– Hildy's jump from rubber ducky to duck tattoo seemed like a real stretch for me. The tattoo index wouldn't have incorporated ducks as birds into the search parameters, or are people just that lousy at writing metadata?
– Erich doesn't see a lot of paper; I wonder if he sees a lot of photographs conveniently scattered on a table, like Cindy's were?
– If you're at all interested in this sort of series, I highly recommend Murder One. It had been a while since I watched it myself, so re-watched a few episodes prior to Murder in the First, and it generally holds up pretty well. The entire series is on Hulu.
– I'm not sure if we're going to do week-to-week coverage of Murder in the First, but I have seen the next two episodes, and they're about the same quality as the pilot. The third episode may be the most 1990s-y cliché-ridden episode of the lot, but it's also the one where the narrative properly kicks off, so hopefully the fourth episode will be a bit of a humdinger.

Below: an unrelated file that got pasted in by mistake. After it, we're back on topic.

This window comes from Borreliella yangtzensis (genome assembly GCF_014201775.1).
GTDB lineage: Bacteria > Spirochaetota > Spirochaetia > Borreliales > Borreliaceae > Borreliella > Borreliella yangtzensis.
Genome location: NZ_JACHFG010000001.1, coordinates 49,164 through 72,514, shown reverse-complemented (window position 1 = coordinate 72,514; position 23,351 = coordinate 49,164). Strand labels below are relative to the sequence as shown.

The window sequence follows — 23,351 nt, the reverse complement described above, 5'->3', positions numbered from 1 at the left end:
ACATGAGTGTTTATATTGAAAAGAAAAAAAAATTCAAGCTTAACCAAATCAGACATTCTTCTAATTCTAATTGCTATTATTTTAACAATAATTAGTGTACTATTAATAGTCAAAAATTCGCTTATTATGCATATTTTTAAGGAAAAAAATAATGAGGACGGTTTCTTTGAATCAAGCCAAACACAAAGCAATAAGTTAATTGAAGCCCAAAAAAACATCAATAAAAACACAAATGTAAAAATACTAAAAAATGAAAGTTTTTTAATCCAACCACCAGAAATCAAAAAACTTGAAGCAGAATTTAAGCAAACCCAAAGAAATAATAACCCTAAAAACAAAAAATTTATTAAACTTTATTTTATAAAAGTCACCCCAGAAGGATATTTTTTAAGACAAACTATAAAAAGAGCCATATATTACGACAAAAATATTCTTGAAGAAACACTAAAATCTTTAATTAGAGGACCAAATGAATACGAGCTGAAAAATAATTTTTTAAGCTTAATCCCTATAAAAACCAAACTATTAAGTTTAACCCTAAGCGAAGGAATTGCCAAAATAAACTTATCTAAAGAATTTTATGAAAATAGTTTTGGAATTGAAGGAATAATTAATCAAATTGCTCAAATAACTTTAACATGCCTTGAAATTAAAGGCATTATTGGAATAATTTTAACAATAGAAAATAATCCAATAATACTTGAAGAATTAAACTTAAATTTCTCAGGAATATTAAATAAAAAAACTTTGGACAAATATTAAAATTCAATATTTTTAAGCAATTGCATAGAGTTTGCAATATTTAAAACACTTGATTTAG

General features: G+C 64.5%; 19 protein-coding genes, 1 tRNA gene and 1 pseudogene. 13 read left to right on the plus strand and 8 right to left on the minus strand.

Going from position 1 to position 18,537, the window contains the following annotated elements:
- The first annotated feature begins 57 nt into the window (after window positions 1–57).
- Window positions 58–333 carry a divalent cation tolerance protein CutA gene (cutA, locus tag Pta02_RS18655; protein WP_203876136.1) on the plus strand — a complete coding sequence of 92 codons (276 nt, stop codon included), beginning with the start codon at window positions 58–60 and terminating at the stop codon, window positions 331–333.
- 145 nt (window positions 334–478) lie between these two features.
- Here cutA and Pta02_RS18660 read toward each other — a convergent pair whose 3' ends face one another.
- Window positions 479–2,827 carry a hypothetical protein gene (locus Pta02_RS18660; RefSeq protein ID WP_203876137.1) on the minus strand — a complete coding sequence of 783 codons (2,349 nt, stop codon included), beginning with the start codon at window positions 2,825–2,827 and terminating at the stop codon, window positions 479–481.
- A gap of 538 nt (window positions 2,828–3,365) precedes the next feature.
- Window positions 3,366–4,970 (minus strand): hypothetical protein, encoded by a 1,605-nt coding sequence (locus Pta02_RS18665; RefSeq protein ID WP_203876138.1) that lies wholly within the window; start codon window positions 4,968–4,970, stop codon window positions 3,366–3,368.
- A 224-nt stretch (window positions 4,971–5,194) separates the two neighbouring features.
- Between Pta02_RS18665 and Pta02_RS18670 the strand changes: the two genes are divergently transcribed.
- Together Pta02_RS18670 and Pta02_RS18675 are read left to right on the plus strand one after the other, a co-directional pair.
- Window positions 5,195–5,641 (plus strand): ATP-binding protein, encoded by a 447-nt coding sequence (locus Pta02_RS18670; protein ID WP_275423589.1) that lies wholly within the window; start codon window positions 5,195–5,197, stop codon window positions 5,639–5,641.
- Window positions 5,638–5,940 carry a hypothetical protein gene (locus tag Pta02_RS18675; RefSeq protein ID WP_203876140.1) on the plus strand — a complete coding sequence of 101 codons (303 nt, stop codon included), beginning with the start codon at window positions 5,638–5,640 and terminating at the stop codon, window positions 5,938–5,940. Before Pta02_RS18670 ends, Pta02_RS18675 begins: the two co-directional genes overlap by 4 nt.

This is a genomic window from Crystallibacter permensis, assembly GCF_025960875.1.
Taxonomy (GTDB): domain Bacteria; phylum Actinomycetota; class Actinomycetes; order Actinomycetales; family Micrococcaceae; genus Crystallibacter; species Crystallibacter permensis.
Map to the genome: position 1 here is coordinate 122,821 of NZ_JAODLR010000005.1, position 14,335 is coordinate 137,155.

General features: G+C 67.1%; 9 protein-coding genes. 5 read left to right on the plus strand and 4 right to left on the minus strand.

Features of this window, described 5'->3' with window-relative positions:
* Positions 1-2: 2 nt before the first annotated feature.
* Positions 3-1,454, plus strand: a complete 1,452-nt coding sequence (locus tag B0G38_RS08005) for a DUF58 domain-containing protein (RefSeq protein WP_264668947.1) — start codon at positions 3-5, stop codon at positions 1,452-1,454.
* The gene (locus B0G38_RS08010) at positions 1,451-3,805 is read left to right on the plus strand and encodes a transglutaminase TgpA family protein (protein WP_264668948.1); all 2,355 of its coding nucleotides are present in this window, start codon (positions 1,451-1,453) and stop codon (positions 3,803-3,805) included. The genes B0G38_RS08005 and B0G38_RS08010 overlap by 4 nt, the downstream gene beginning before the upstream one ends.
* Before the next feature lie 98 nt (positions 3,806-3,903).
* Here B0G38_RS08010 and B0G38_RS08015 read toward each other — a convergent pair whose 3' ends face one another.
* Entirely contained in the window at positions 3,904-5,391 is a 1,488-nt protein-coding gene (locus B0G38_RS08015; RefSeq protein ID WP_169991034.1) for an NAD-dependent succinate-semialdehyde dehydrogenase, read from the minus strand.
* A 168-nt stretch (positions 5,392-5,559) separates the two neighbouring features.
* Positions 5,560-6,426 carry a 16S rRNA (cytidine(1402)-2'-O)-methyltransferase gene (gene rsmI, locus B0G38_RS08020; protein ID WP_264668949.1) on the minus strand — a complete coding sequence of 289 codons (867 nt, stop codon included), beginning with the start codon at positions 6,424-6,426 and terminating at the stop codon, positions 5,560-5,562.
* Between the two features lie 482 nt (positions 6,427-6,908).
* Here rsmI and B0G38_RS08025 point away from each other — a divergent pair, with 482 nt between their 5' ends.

– While I've seen the next two episodes, and thus have a little more information than you all do, I already have my guess as to who the culprit (provided there's only one) may be. Feel free to sound off with early predictions of your own in the comments.
What did you think of Murder in the First's debut? Going to stay with the case?